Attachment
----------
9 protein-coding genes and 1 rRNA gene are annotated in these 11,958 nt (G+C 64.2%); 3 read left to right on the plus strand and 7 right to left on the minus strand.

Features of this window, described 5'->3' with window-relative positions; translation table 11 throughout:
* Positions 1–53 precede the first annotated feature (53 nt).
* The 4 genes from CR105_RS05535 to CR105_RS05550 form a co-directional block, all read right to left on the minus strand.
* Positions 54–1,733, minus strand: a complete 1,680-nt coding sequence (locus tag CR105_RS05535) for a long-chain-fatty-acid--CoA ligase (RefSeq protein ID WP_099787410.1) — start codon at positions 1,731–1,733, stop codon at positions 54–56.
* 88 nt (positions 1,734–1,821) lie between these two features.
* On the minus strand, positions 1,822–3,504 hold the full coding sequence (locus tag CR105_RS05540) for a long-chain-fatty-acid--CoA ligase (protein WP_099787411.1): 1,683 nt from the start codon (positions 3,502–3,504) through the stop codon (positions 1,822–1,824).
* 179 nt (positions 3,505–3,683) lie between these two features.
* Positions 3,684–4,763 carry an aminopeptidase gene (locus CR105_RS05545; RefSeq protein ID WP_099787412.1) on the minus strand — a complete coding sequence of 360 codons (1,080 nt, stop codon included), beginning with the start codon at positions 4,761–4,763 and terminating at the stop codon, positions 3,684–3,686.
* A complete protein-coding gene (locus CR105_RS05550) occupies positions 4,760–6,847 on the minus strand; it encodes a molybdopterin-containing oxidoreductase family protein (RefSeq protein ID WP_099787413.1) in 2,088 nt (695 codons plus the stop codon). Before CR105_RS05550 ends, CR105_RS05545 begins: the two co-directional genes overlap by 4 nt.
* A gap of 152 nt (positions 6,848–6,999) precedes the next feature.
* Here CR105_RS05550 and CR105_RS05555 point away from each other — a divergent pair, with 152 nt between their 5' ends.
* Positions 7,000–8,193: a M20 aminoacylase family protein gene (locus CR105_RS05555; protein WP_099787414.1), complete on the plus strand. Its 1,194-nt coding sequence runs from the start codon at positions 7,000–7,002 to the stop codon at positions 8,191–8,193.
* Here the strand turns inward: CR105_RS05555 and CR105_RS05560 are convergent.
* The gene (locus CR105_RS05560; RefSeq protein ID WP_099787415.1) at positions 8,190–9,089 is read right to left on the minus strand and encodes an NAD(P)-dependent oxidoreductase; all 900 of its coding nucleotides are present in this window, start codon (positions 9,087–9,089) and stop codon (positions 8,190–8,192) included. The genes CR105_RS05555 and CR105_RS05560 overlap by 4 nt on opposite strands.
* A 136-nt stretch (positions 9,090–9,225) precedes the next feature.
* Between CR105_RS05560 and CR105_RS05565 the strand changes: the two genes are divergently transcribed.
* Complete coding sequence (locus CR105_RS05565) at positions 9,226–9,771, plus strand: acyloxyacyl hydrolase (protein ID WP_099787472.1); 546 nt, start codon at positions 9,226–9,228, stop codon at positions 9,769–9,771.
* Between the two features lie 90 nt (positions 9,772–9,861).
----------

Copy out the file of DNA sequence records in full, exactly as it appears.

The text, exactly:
9 protein-coding genes and 1 rRNA gene are annotated in these 11,958 nt (G+C 64.2%); 3 read left to right on the plus strand and 7 right to left on the minus strand.

Features of this window, described 5'->3' with window-relative positions; translation table 11 throughout:
* Positions 1–53 precede the first annotated feature (53 nt).
* The 4 genes from CR105_RS05535 to CR105_RS05550 form a co-directional block, all read right to left on the minus strand.
* Positions 54–1,733, minus strand: a complete 1,680-nt coding sequence (locus tag CR105_RS05535) for a long-chain-fatty-acid--CoA ligase (RefSeq protein ID WP_099787410.1) — start codon at positions 1,731–1,733, stop codon at positions 54–56.
* 88 nt (positions 1,734–1,821) lie between these two features.
* On the minus strand, positions 1,822–3,504 hold the full coding sequence (locus tag CR105_RS05540) for a long-chain-fatty-acid--CoA ligase (protein WP_099787411.1): 1,683 nt from the start codon (positions 3,502–3,504) through the stop codon (positions 1,822–1,824).
* 179 nt (positions 3,505–3,683) lie between these two features.
* Positions 3,684–4,763 carry an aminopeptidase gene (locus CR105_RS05545; RefSeq protein ID WP_099787412.1) on the minus strand — a complete coding sequence of 360 codons (1,080 nt, stop codon included), beginning with the start codon at positions 4,761–4,763 and terminating at the stop codon, positions 3,684–3,686.
* A complete protein-coding gene (locus CR105_RS05550) occupies positions 4,760–6,847 on the minus strand; it encodes a molybdopterin-containing oxidoreductase family protein (RefSeq protein ID WP_099787413.1) in 2,088 nt (695 codons plus the stop codon). Before CR105_RS05550 ends, CR105_RS05545 begins: the two co-directional genes overlap by 4 nt.
* A gap of 152 nt (positions 6,848–6,999) precedes the next feature.
* Here CR105_RS05550 and CR105_RS05555 point away from each other — a divergent pair, with 152 nt between their 5' ends.
* Positions 7,000–8,193: a M20 aminoacylase family protein gene (locus CR105_RS05555; protein WP_099787414.1), complete on the plus strand. Its 1,194-nt coding sequence runs from the start codon at positions 7,000–7,002 to the stop codon at positions 8,191–8,193.
* Here the strand turns inward: CR105_RS05555 and CR105_RS05560 are convergent.
* The gene (locus CR105_RS05560; RefSeq protein ID WP_099787415.1) at positions 8,190–9,089 is read right to left on the minus strand and encodes an NAD(P)-dependent oxidoreductase; all 900 of its coding nucleotides are present in this window, start codon (positions 9,087–9,089) and stop codon (positions 8,190–8,192) included. The genes CR105_RS05555 and CR105_RS05560 overlap by 4 nt on opposite strands.
* A 136-nt stretch (positions 9,090–9,225) precedes the next feature.
* Between CR105_RS05560 and CR105_RS05565 the strand changes: the two genes are divergently transcribed.
* Complete coding sequence (locus CR105_RS05565) at positions 9,226–9,771, plus strand: acyloxyacyl hydrolase (protein ID WP_099787472.1); 546 nt, start codon at positions 9,226–9,228, stop codon at positions 9,769–9,771.
* Between the two features lie 90 nt (positions 9,772–9,861).